You’re Wrong About. By far my favorite episodic podcast. The joy with which the hosts delight each other with insights and humorous asides is the engine that drives the show. Literally my only complaint: I wish they hadn’t changed the theme music.

The Queen’s Gambit. Seems like everyone watched this miniseries this fall and I loved it just as much as anyone.

The Rain Vortex at Singapore’s Changi Airport. An enchanting oasis in the middle of an airport indicative of Singapore’s incorporation of natural elements into urban spaces.

MASS MoCA. For my birthday, I treated myself with a road trip to this superb museum. The Sol LeWitt, James Turrell, and Jenny Holzer exhibitions alone were worth the trip. I sorely miss museums.

Ted Lasso. Mister Rogers’ Neighborhood + Major League. Who knew you could make radical empathy funny? Everyone I’ve recommended this show to has loved it.

The Land That Never Has Been Yet from Scene on Radio. An essential series on American democracy. Like, do we even have one? It’s hard to choose, but the episode on how the libertarianism of the contemporary Republican Party was the result of a deliberate campaign by just a few people that increasingly came to dominate American politics is my favorite.

Carol. I remember liking this back when it came out, but my rewatch a couple of months ago was a revelation. A remarkable, sparkling film.

Caste by Isabel Wilkerson. Wilkerson has a gift for finding new ways for her readers to think about entrenched systems and behaviors.

Devs. This show got neglected a little in the end-of-year lists because of an early-in-the-pandemic release, but it was one of my top 2-3 shows this year.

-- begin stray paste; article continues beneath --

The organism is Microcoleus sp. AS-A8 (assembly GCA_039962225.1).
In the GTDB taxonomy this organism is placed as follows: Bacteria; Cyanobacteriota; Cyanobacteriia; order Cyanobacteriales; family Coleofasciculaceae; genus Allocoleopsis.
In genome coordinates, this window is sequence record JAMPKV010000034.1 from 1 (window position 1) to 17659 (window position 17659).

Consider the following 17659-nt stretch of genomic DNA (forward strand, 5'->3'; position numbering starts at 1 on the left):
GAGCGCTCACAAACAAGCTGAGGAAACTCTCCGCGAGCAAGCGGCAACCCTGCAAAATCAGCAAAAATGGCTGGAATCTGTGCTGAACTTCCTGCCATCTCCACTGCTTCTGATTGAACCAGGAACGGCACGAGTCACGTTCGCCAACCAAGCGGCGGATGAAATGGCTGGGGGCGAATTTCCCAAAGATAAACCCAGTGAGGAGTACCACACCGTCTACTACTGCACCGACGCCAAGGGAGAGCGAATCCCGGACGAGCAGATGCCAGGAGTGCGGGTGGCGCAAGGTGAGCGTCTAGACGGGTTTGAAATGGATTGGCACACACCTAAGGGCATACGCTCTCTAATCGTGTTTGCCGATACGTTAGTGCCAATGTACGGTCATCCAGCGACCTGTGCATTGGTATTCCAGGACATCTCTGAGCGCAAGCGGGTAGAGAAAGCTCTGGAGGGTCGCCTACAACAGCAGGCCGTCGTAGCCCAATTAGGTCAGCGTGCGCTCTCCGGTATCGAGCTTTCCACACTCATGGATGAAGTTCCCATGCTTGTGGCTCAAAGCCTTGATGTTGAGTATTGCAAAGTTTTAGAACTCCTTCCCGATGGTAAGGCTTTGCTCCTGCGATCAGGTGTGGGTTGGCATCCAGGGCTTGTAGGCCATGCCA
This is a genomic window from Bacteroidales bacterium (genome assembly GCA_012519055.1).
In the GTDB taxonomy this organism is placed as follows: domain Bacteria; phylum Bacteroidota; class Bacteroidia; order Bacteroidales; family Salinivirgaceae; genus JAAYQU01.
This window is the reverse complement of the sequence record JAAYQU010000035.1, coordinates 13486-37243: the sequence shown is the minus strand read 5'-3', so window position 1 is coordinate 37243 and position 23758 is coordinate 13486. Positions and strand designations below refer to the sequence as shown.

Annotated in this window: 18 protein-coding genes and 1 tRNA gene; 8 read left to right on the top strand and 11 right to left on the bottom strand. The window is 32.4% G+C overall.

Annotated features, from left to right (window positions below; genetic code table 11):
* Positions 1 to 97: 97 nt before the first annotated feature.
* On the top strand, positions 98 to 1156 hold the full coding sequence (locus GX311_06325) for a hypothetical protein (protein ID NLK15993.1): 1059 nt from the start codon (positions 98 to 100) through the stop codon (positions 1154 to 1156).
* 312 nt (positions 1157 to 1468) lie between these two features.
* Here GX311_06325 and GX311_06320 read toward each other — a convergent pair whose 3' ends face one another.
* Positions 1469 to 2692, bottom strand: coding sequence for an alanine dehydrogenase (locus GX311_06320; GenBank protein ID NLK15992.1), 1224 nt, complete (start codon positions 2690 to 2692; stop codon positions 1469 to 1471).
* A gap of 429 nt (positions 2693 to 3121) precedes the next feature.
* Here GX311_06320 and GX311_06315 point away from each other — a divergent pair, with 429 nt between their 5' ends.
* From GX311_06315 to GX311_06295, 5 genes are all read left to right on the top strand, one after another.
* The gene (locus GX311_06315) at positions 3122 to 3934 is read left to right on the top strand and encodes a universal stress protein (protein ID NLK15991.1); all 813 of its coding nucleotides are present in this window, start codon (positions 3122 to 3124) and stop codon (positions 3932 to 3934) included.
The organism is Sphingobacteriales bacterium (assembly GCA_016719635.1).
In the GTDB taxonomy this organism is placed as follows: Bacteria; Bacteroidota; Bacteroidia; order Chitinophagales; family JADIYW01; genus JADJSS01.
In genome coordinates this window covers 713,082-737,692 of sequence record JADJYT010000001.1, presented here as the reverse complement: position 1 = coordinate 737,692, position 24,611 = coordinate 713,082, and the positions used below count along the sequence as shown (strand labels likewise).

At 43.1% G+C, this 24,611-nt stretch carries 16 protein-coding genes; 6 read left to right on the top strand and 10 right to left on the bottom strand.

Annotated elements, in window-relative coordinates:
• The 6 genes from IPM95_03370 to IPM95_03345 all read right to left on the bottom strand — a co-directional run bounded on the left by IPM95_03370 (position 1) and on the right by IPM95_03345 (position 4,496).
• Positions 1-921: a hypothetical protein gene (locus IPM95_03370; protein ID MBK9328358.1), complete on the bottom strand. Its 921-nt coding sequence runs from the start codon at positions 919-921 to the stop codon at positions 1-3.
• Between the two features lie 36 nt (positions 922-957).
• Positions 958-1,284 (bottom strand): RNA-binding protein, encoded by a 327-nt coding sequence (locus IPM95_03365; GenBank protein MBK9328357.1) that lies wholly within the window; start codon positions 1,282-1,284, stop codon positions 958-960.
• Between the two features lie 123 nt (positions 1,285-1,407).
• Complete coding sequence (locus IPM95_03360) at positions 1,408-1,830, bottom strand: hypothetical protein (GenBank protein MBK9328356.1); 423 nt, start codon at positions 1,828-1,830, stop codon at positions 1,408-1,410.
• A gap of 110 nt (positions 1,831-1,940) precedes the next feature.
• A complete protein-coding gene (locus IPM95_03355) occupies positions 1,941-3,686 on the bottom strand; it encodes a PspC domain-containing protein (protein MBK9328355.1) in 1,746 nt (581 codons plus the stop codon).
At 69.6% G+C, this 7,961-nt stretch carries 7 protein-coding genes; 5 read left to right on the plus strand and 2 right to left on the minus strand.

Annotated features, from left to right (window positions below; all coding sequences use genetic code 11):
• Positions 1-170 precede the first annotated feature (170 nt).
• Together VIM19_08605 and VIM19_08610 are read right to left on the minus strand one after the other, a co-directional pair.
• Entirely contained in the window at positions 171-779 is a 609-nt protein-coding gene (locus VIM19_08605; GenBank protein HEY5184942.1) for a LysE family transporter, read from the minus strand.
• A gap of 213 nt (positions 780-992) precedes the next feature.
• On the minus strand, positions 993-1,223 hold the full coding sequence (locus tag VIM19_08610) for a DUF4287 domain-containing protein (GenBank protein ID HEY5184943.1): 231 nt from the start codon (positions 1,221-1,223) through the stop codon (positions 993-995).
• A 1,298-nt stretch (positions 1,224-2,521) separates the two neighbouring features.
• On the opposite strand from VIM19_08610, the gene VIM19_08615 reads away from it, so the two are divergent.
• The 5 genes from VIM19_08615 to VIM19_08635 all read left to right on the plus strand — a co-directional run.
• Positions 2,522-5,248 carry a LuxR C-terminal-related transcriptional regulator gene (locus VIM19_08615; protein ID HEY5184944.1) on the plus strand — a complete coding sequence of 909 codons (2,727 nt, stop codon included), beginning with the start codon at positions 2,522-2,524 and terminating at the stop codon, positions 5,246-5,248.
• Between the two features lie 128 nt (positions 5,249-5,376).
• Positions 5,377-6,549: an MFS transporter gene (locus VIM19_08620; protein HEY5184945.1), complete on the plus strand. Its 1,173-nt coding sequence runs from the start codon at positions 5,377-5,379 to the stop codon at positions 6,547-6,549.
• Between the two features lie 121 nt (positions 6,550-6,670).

The Great. I really enjoyed this Hulu show as I watched it and it’s grown in my esteem in the months since. It’s one of the first shows I recommend when friends ask what I’ve been watching lately. Huzzah!

Nintendo Switch. To distract themselves from the pandemic, did America spend more hours playing video games or watching TV? I did both. Mario Kart 8, Super Mario 35, Rocket League, Fortnite, Minecraft, Among Us, and all the old NES games were popular in our household this year.

Conversations with Friends by Sally Rooney. I found reading difficult for most of the year — I only finished three books in the past 10 months. But this one I couldn’t put down; finished it in two days.

Exhalation by Ted Chiang. Perfect little stories expertly told. Don’t miss the endnotes, where Chiang reveals where the ideas for each of his stories came from.

AirPods Pro. The best augmented reality device yet devised — the music feels like it’s actually in your head more seamlessly than ever before.

Little Women. Fantastic casting, performances, and direction. Waiting patiently for whatever Gerwig does next.

My Brilliant Friend (season 2) & Normal People. I didn’t think anyone could effectively adapt either of these authors, but somehow the shows nearly equalled the books.

The Splendid and the Vile by Erik Larson. Everything from Larson is great and this book about the Battle of Britain and the triumph of leadership resonated throughout this pandemic year.

Future Nostalgia. I listened to this more than anything else in 2020. Also notable because IMO there are no skippable songs on this album.

Tomidaya shoyu ramen. This tiny ramen shop in the Little Tokyo section of Saigon is supposed to closely resemble Japan shops. One of the best bowls I’ve ever had.

The Mandalorian. I was lukewarm on season one but loved season two. Of all the recent Star Wars things, this show best channels the sometimes goofy/campy magic that made the original movie so compelling.

The image above is an overhead view of my home office, where all the kottke.org magic happens.